While being busy can be the way of life for everyone, what the griever experiences is a ‘secondary’ loss.

We can think of it this way…imagine a still pond of water.  A large rock is dropped into the pond sending large ripples away from where the rock entered.  This rock symbolizes the death of the loved one and the ripples are the major changes that happen in the griever’s life.

As the ripples move away from the initial point of contact, they become less violent—yet they still make waves—upsetting the surface of the pond.  These are the secondary losses.  The difficult thing is that they tend to happen as the bereaved is coming out of the shock phase that follows the death of a loved one, and are experiencing active grief experiences such as grief bursts (sudden crying jags), sleep issues (too much or too little), and grief brain (brain fog).

A Request…

If you know someone who is grieving, please stick around.  I know that life is busy, and it doesn’t take much.  In fact, you often don’t even need to say anything.  One client shared with me that one of the most comforting things a friend did for them was to show up for regularly scheduled walks.  This wise friend let them take the emotional lead.  Sometimes they needed to talk, other times to laugh or cry.  Often, they needed to be quiet together and not feel quite so alone.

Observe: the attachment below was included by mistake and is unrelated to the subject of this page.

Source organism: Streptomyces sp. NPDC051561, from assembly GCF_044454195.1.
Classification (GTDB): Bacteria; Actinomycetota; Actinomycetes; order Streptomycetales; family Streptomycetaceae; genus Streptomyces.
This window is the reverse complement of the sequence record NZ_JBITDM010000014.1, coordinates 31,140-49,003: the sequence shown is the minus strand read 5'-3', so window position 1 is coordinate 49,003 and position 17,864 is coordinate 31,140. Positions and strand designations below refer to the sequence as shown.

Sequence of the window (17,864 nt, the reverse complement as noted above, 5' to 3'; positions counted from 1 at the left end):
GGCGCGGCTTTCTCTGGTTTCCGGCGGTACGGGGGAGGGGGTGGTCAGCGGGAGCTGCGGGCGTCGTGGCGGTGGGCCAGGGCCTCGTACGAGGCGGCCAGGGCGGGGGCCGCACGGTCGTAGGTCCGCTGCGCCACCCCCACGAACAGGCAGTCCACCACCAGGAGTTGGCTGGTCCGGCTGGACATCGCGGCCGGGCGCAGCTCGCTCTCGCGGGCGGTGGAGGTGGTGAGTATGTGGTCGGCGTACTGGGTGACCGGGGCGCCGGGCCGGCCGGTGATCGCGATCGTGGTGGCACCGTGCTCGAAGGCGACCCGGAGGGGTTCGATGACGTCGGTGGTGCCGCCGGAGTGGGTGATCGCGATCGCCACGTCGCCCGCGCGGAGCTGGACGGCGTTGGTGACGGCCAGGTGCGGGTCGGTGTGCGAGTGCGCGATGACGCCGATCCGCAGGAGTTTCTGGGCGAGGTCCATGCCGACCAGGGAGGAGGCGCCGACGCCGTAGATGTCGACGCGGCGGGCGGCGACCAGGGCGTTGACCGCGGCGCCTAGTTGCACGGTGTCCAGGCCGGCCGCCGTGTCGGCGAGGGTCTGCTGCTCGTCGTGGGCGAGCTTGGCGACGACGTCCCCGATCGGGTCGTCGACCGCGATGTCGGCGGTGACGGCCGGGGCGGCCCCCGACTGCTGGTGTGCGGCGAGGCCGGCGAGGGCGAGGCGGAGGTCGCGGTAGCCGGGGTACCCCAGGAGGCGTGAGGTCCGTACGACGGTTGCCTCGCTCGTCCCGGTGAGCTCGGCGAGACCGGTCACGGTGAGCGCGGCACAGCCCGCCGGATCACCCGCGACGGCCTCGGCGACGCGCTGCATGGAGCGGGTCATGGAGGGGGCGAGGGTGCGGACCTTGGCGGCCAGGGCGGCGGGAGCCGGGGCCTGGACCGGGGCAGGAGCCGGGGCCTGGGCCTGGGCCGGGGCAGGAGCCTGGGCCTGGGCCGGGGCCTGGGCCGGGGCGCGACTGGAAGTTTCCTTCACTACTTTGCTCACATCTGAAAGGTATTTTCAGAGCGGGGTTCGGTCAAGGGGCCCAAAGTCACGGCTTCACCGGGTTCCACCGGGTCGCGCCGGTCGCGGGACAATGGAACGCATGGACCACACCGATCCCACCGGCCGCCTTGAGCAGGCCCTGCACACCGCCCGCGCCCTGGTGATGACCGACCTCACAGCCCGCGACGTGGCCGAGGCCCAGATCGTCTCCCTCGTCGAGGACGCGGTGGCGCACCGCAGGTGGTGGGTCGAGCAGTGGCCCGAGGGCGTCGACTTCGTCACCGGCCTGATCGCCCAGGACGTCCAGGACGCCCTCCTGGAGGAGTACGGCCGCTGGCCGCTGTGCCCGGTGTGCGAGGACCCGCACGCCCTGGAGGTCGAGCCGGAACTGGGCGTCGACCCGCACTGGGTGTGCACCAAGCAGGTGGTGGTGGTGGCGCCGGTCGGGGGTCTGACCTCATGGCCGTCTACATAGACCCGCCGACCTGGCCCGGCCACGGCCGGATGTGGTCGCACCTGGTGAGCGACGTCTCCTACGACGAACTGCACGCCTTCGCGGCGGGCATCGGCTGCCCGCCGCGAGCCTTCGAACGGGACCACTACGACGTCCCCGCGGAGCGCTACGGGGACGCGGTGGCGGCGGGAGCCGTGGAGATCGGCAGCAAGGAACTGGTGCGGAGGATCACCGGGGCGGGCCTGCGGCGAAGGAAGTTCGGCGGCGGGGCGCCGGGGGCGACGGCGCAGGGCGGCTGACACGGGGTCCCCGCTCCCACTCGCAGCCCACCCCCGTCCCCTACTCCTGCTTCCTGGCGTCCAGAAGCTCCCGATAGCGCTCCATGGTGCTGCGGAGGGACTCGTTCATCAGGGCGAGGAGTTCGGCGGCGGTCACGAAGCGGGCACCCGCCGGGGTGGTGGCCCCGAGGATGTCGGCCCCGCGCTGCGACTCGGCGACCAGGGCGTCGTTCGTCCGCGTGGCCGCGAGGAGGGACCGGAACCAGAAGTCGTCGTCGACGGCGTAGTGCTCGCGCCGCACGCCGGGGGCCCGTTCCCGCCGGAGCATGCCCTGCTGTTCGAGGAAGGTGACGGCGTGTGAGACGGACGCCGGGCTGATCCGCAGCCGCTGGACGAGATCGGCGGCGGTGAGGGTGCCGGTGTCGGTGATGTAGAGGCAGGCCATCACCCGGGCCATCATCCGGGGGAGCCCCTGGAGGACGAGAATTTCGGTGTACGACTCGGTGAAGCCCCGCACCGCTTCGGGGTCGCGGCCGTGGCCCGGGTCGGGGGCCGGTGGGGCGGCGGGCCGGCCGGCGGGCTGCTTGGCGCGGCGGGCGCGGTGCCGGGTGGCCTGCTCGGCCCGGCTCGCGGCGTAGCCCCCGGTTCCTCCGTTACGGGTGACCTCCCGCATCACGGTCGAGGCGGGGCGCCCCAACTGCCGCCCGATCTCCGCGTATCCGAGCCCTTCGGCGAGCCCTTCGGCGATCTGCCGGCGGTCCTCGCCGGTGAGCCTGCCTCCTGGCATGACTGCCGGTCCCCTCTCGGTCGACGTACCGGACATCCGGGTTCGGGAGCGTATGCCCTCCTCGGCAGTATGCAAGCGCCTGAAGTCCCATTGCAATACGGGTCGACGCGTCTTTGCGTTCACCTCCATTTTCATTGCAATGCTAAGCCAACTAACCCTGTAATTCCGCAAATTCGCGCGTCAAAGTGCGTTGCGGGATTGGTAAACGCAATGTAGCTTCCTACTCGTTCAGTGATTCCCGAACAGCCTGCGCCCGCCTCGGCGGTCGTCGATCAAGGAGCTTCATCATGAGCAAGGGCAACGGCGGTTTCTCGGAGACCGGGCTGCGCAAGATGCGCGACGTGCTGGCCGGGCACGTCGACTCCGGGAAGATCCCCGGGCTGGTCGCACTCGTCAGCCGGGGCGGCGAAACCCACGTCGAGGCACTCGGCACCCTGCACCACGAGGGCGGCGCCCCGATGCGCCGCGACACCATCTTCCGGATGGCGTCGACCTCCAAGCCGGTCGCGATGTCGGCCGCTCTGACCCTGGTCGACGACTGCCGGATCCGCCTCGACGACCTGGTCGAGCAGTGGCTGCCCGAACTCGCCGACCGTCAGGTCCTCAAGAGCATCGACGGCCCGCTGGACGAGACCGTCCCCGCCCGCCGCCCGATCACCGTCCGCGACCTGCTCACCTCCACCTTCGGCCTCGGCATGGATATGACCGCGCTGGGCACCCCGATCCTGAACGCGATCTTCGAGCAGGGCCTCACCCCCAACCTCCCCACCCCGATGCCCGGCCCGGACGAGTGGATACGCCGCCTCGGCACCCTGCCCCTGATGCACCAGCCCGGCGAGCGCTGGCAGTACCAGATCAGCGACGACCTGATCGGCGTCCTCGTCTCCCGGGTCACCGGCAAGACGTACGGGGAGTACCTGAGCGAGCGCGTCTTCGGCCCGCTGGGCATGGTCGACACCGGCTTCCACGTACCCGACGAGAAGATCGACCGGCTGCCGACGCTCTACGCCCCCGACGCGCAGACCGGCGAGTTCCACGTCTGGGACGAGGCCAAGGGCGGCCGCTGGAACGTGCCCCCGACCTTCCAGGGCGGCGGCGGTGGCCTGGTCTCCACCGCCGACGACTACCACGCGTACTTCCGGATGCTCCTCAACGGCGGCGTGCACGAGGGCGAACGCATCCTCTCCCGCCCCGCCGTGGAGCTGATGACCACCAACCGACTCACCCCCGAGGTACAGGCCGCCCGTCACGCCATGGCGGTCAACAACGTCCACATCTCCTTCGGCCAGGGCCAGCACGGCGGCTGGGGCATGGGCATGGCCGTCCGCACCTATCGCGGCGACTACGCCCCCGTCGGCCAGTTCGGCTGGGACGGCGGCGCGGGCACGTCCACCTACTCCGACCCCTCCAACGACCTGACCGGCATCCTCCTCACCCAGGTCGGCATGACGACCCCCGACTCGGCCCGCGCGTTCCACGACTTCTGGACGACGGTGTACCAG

And now…here’s a wonderful video from grief therapist, Megan Devine, on How to Help a Grieving Friend.  Enjoy!

A Trip Through the Past: The Genogram

None of us were created out of the mist, but have generations of family members that came before us. ?Even if we are no longer speaking to them, or know nothing about them, these people?continue to ?have an influence on us–even it’s unconscious. ?How do we bring this influence into consciousness? ?Enter the genogram!

A Geno-what?